Does my right hon. Friend agree that one of the fruits of détente is the increasing trade with the Soviet Union that the Prime Minister announced a week or so ago, trade that will be highly beneficial to the British economy besides helping to reduce our unemployment? Does my right hon. Friend agree that trade of that sort is 1284 a highly excellent means of improving relationships between the two countries?
Yes. Mr. Gromyko made it clear that the Russions hope in the near future to use all the credits that have been made available to them. That will help to provide substantial employment in Britain. However, I do not think that such credits or such trade can be restricted to the Soviet Union. The same rules should be applied to other countries with whose policies we do not fully agree.
I am not aware of Soviet troops being in Angola, and I do not think the right hon. Gentleman is either. We discussed the presence of Cuban troops, and we were both able to act as useful channels of communication between Angola and South Africa. That had the effect of considerably reducing tension. I found that Mr. Gromyko's approach to this matter was designed to reduce tension and to ensure that there was no way in which the situation in South Africa would get out of control.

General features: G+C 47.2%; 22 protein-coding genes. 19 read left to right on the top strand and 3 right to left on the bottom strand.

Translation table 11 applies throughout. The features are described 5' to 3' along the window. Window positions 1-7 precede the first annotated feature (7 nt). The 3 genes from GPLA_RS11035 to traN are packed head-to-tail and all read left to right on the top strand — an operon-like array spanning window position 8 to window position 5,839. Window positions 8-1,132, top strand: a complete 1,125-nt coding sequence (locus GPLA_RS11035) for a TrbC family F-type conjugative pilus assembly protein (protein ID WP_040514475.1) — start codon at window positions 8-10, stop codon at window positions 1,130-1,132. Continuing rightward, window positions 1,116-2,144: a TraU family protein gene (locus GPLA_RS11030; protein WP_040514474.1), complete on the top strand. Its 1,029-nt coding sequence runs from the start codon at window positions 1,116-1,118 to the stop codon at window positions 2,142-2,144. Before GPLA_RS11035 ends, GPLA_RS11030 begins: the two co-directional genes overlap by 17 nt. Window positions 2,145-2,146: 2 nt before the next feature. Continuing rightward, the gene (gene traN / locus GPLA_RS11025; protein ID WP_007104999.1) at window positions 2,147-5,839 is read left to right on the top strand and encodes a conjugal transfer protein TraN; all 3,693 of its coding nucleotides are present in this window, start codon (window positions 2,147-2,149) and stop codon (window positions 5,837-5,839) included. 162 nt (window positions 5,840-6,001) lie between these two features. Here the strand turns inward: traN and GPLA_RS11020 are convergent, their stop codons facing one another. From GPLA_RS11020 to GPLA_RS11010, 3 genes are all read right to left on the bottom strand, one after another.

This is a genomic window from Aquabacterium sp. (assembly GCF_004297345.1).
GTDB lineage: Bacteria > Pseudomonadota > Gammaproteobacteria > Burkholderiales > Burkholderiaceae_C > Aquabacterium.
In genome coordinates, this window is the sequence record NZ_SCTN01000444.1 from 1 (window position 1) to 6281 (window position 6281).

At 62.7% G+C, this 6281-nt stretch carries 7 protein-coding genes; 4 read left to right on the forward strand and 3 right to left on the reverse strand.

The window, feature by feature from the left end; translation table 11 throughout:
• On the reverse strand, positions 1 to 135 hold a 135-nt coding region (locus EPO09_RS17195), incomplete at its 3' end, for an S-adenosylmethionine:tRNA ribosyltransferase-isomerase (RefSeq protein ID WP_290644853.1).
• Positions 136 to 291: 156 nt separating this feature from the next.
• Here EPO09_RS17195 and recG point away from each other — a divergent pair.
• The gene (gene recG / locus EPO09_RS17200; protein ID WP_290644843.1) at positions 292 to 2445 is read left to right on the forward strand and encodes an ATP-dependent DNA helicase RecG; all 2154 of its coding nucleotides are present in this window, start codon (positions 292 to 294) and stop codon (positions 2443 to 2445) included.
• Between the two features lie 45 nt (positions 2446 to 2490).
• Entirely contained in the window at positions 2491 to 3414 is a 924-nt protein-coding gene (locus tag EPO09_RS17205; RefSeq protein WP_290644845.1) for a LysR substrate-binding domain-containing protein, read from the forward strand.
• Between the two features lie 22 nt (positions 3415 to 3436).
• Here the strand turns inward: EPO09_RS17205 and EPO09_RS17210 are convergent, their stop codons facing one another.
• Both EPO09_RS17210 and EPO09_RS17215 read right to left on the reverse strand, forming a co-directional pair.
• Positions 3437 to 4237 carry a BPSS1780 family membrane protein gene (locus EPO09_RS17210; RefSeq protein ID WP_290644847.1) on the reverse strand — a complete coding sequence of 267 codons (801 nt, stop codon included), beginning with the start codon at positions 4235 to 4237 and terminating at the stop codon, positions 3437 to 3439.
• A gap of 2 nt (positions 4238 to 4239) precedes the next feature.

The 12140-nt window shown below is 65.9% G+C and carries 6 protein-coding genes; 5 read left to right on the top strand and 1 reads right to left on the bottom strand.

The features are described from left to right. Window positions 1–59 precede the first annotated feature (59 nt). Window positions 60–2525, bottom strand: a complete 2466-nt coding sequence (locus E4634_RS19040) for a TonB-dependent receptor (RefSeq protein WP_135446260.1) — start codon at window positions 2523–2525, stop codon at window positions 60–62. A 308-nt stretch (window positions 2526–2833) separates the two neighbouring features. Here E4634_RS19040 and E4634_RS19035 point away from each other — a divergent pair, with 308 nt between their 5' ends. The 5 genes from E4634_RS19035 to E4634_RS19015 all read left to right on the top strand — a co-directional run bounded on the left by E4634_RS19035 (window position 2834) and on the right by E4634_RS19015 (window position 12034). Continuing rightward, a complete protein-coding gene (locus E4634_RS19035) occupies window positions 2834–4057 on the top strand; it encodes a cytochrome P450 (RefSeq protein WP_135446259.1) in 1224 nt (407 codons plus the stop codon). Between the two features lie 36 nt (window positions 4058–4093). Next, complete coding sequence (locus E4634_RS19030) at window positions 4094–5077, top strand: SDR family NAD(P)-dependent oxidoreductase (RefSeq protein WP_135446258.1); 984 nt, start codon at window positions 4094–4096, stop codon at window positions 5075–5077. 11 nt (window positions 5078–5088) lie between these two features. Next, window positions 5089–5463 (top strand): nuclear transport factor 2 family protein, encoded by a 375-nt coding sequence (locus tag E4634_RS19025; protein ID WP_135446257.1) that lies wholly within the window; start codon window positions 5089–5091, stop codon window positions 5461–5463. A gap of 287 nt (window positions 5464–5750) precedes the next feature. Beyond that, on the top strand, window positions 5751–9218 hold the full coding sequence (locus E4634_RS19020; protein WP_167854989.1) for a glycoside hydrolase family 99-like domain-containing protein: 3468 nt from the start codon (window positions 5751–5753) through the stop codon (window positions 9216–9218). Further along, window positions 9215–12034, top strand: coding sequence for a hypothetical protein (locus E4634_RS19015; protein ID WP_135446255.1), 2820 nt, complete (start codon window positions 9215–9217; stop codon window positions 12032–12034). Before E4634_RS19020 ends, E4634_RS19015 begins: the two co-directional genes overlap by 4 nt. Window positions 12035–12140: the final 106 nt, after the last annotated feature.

§ Mr. Heffer
Does my right hon. Friend agree that the approach that the Conservative Opposition have adopted towards the Soviet Union is totally hysterical, is doing no good, and is not helping those forces in the Soviet Union which want to move the Soviet Union in a more democratic direction? Does he agree that there are forces in the Soviet Union which are not like Solzhenitsyn but like Roy Medvedef—namely, democratic Socialists who believe in the type of Socialism in which we in the Labour Party believe, people who are not given to the hysterical attitudes adopted by the Opposition or by Solzhenitsyn?
My hon. Friend is fully entitled to speak on this matter. He has spoken out on many other occasions. It is for the Conservative Party to decide its own attitude, and no doubt Conservatives will do so.
The Conservative Party is entitled to choose the way in which it conducts its relations with the Soviet Union, but I suggest that it says the same things in public as it says in private.